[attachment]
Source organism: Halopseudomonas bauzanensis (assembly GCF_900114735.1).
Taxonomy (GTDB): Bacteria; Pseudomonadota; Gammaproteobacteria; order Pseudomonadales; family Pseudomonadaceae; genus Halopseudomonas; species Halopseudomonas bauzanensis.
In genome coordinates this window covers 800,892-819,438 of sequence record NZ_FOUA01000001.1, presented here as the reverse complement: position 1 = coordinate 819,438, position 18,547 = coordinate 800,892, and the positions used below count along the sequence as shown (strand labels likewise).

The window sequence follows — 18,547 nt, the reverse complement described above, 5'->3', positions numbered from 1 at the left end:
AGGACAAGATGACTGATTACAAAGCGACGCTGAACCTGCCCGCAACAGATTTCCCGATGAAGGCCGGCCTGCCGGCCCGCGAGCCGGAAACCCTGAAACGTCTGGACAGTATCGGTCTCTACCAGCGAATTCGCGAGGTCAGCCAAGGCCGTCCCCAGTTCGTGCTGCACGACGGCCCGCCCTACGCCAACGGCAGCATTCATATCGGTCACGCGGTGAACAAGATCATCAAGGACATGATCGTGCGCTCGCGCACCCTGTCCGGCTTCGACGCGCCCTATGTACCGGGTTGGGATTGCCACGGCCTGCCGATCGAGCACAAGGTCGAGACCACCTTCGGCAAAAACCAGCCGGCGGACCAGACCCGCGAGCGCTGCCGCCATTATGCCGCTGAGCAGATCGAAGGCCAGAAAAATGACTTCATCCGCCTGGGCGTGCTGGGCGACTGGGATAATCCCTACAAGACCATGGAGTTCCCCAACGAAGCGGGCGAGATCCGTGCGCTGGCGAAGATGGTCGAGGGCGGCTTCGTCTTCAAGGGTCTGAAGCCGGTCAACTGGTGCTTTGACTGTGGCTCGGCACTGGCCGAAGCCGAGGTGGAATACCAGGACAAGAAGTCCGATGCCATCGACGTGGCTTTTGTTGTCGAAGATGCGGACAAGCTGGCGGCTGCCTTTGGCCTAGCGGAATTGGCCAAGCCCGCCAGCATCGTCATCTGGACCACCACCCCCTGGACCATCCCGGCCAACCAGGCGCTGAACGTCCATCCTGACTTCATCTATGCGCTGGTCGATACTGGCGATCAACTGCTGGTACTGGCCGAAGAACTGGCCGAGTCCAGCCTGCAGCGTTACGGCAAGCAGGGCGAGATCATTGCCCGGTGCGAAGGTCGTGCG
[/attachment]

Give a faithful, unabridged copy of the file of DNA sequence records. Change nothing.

Source organism: Halopseudomonas bauzanensis (assembly GCF_900114735.1).
Taxonomy (GTDB): Bacteria; Pseudomonadota; Gammaproteobacteria; order Pseudomonadales; family Pseudomonadaceae; genus Halopseudomonas; species Halopseudomonas bauzanensis.
In genome coordinates this window covers 800,892-819,438 of sequence record NZ_FOUA01000001.1, presented here as the reverse complement: position 1 = coordinate 819,438, position 18,547 = coordinate 800,892, and the positions used below count along the sequence as shown (strand labels likewise).

The window sequence follows — 18,547 nt, the reverse complement described above, 5'->3', positions numbered from 1 at the left end:
AGGACAAGATGACTGATTACAAAGCGACGCTGAACCTGCCCGCAACAGATTTCCCGATGAAGGCCGGCCTGCCGGCCCGCGAGCCGGAAACCCTGAAACGTCTGGACAGTATCGGTCTCTACCAGCGAATTCGCGAGGTCAGCCAAGGCCGTCCCCAGTTCGTGCTGCACGACGGCCCGCCCTACGCCAACGGCAGCATTCATATCGGTCACGCGGTGAACAAGATCATCAAGGACATGATCGTGCGCTCGCGCACCCTGTCCGGCTTCGACGCGCCCTATGTACCGGGTTGGGATTGCCACGGCCTGCCGATCGAGCACAAGGTCGAGACCACCTTCGGCAAAAACCAGCCGGCGGACCAGACCCGCGAGCGCTGCCGCCATTATGCCGCTGAGCAGATCGAAGGCCAGAAAAATGACTTCATCCGCCTGGGCGTGCTGGGCGACTGGGATAATCCCTACAAGACCATGGAGTTCCCCAACGAAGCGGGCGAGATCCGTGCGCTGGCGAAGATGGTCGAGGGCGGCTTCGTCTTCAAGGGTCTGAAGCCGGTCAACTGGTGCTTTGACTGTGGCTCGGCACTGGCCGAAGCCGAGGTGGAATACCAGGACAAGAAGTCCGATGCCATCGACGTGGCTTTTGTTGTCGAAGATGCGGACAAGCTGGCGGCTGCCTTTGGCCTAGCGGAATTGGCCAAGCCCGCCAGCATCGTCATCTGGACCACCACCCCCTGGACCATCCCGGCCAACCAGGCGCTGAACGTCCATCCTGACTTCATCTATGCGCTGGTCGATACTGGCGATCAACTGCTGGTACTGGCCGAAGAACTGGCCGAGTCCAGCCTGCAGCGTTACGGCAAGCAGGGCGAGATCATTGCCCGGTGCGAAGGTCGTGCG